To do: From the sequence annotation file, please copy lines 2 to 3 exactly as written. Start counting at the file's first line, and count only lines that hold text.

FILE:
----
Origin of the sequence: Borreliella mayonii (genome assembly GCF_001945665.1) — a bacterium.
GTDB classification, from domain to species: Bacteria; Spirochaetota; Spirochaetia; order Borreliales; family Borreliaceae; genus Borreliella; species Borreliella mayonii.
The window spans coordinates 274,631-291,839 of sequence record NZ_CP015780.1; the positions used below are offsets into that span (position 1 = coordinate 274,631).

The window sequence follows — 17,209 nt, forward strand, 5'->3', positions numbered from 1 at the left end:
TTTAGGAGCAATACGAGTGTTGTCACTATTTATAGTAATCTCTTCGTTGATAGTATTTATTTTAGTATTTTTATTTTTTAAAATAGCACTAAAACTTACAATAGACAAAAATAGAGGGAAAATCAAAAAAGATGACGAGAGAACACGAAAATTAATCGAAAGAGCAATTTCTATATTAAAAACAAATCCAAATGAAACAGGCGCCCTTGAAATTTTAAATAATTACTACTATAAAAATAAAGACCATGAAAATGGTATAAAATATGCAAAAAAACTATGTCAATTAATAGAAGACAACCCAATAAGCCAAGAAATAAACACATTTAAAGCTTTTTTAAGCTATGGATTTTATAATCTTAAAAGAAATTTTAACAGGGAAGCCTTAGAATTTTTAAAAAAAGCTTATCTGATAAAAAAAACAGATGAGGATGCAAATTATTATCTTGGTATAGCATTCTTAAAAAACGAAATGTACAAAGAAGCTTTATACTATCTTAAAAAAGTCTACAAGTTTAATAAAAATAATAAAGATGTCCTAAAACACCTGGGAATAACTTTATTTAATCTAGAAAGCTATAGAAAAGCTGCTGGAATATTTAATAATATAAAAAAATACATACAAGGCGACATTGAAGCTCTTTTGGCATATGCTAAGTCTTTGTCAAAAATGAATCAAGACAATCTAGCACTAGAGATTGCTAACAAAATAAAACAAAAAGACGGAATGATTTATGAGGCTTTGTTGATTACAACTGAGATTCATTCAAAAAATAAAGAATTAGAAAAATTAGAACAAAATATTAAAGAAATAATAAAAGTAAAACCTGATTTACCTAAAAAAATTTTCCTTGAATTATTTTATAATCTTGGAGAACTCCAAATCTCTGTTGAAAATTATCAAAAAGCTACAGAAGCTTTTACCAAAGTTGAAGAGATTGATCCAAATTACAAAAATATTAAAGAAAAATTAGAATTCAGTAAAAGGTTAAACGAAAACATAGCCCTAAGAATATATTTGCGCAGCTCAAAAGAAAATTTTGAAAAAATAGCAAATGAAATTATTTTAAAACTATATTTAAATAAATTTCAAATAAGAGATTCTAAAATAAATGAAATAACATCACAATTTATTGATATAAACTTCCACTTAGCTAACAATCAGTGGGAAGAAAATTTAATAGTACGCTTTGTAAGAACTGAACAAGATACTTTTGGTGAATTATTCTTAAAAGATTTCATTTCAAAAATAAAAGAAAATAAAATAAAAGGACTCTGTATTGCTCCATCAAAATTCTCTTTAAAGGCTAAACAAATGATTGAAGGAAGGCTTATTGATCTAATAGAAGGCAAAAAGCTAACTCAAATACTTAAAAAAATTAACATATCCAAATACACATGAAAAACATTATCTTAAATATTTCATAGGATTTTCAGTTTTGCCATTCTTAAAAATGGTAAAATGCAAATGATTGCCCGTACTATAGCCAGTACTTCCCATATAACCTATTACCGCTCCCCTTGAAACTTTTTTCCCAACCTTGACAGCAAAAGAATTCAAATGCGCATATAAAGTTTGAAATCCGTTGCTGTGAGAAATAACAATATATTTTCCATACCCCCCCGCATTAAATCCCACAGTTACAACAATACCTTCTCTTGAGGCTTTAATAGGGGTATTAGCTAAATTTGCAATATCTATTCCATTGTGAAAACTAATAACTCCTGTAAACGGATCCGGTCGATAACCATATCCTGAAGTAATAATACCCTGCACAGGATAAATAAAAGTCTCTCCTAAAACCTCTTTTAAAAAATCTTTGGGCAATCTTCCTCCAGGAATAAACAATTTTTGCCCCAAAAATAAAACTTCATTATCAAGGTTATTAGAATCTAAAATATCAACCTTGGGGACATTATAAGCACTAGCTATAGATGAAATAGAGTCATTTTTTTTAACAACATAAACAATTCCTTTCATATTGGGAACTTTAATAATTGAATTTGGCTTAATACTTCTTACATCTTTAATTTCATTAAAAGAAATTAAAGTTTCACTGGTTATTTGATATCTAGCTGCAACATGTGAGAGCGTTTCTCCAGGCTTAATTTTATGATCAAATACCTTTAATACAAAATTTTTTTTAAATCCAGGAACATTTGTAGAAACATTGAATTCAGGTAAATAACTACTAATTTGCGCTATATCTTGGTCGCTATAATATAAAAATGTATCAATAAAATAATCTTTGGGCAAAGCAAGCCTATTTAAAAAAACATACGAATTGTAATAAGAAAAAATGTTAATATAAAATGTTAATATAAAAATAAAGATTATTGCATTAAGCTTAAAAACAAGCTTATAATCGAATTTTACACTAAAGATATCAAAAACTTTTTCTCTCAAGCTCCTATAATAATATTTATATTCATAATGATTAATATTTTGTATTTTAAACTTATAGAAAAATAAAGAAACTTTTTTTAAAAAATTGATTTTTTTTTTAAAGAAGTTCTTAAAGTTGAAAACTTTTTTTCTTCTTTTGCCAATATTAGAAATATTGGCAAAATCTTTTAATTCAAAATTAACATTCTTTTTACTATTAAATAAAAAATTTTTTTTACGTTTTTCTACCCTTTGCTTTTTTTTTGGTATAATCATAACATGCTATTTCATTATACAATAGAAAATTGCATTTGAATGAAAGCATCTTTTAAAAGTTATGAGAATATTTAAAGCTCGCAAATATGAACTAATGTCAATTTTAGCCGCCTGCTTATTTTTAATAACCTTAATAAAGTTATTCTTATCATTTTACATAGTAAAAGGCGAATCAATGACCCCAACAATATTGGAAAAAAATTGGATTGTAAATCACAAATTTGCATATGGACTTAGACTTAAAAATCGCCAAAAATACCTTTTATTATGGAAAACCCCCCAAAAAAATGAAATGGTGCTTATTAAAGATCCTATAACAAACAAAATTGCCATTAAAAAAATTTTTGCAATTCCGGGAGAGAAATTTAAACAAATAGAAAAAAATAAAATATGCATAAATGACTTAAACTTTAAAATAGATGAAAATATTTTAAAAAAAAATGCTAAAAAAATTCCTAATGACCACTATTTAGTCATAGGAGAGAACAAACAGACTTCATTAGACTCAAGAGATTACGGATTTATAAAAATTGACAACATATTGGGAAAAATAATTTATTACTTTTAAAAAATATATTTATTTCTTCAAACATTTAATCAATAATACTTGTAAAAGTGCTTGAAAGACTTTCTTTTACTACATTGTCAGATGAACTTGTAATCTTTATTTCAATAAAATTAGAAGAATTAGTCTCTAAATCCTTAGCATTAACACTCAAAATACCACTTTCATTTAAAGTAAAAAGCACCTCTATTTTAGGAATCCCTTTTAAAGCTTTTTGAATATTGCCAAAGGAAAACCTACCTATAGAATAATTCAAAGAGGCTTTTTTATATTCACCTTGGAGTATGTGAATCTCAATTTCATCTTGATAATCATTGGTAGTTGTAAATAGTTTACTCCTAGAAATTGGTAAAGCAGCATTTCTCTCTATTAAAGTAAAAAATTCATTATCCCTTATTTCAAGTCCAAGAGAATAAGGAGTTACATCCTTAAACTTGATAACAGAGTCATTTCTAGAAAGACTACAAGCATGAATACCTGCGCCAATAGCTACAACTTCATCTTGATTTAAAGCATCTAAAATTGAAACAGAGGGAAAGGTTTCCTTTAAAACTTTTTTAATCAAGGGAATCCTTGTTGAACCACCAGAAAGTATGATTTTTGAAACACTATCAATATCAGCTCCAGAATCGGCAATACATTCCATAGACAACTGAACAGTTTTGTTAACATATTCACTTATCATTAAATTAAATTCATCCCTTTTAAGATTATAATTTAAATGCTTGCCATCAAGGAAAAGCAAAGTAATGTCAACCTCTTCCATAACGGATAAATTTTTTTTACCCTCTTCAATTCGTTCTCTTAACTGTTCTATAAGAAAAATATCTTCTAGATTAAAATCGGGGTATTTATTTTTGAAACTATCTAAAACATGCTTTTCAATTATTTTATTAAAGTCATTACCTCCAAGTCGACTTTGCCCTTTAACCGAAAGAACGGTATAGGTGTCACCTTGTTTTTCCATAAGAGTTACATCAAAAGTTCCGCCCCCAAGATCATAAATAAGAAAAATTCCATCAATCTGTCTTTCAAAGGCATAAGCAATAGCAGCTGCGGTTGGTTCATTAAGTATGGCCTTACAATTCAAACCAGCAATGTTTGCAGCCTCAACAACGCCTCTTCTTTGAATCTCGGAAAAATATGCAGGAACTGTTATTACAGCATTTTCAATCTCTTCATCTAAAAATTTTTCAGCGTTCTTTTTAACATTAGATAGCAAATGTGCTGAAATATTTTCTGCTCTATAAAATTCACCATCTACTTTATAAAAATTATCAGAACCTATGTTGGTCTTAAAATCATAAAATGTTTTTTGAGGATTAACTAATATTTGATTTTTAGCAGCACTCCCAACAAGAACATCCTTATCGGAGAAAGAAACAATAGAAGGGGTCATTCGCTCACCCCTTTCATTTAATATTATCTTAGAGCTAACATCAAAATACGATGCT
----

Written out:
GTDB classification, from domain to species: Bacteria; Spirochaetota; Spirochaetia; order Borreliales; family Borreliaceae; genus Borreliella; species Borreliella mayonii.
The window spans coordinates 274,631-291,839 of sequence record NZ_CP015780.1; the positions used below are offsets into that span (position 1 = coordinate 274,631).